Dreaming of love with Cold Cave's Wes Eisold

Words come close

Dreaming of love with Cold Cave's Wes Eisold
Photo by Travis Shinn
with Adult, Vowws

6:30 p.m. Sunday, March 10
The Abbey
100 S. Eola Drive

Beneath the black leather and dark shades, Wes Eisold is a human who needs to be loved just like everybody else does. From his days as a punk vocalist at the turn of the millennium to his reincarnation as a poet, publisher and pioneer of modern electronic music, "the trajectory throughout all of this was this grandiose idea of love."

"When I started Cold Cave, it was a comedown from the whirlwind of my 20s," he recalls. "I wanted to experiment with that comedown and try to make some sense of what I'd just been through." And experiment he did. The first emissions from this endeavor hissed through layers of blown-out synths, repetitive rhythms and ambient noise. Below the surface of its controlled electronic chaos, a new voice emerged. And for the first time, it wasn't shouting.

"I still had this bit of hope that I would feel love for myself and find it with other people in the future," he says. "And ultimately, it was a self-fulfilling prophecy because I did get that with Cold Cave." Eisold released the debut Cold Cave album and a pair of EPs through his Heartworm Press imprint, all of which were featured on the Cremations compilation issued by New York-based noise label Hospital Productions. The method of recording singles and EPs which would later appear on compilation albums suited Eisold's approach to songwriting and would eventually become his preferred model for releasing music.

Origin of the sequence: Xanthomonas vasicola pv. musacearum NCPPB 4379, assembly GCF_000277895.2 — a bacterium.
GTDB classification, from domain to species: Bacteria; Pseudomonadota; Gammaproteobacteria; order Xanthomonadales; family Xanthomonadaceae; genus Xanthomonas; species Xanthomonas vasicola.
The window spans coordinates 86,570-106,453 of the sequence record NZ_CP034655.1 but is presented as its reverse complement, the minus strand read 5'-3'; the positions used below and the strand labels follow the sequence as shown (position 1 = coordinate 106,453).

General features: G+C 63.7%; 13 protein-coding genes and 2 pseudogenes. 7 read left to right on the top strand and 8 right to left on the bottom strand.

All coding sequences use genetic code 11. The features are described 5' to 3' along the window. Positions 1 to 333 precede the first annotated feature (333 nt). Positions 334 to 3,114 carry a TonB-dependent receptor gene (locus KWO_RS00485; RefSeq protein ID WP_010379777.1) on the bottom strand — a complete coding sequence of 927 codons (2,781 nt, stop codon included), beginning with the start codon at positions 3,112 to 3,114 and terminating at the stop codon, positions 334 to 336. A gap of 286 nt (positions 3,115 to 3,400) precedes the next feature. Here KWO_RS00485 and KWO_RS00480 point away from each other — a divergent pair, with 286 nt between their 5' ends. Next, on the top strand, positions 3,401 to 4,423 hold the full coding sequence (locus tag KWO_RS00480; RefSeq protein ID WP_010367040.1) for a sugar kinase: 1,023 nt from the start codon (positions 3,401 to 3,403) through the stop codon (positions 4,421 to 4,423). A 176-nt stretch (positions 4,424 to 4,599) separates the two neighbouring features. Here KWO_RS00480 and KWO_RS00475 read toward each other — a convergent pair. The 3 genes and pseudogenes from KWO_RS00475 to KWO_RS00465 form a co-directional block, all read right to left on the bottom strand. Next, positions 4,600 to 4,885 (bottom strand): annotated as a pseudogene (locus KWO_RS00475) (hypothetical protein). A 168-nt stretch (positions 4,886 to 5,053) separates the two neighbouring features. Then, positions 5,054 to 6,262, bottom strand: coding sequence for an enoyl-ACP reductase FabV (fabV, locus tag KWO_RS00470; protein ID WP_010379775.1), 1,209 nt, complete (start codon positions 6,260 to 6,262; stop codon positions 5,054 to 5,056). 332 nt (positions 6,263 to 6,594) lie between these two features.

Cold Cave's breakout record, Love Comes Close, "wasn't written as an album," he says. "It was a bunch of singles that just came out as an LP one day." Co-released by Heartworm and indie powerhouse Matador Records in 2009, the album gathered synth-pop hits like "Life Magazine," "Heaven Was Full" and title track "Love Comes Close" into a work that would come to define the Cold Cave sound. Following the success of Love Comes Close, Matador signed the band for another album, and in 2011 Cherish the Light Years was released.

The album marked a major turning point for Cold Cave. Far from the lo-fi home recordings of its early days, Cherish's massive studio production divided longstanding fans while attracting new ones. While its songs were infinitely more accessible than their predecessors (try listening to "Confetti" or "Underworld USA" without bobbing your head), the process of recording and touring on a label's terms challenged Eisold's punk ethic. "We just didn't want to have to subscribe to what other bands were doing," he says. So they didn't.

Since Cherish the Light Years, Cold Cave has self-released an album's worth of singles – and then some. "Being able to release singles here and there keeps us moving," Eisold says. The band has also performed and collaborated with the likes of Genesis P-Orridge (of Throbbing Gristle and Psychic TV), Nine Inch Nails and Soundgarden, and they'll be joining Ministry for a handful of dates in the near future. When it comes to being an artist, Eisold says, "Freedom is the last thing you remember you're supposed to have. You've got to hold on to freedom and keep doing what you want."


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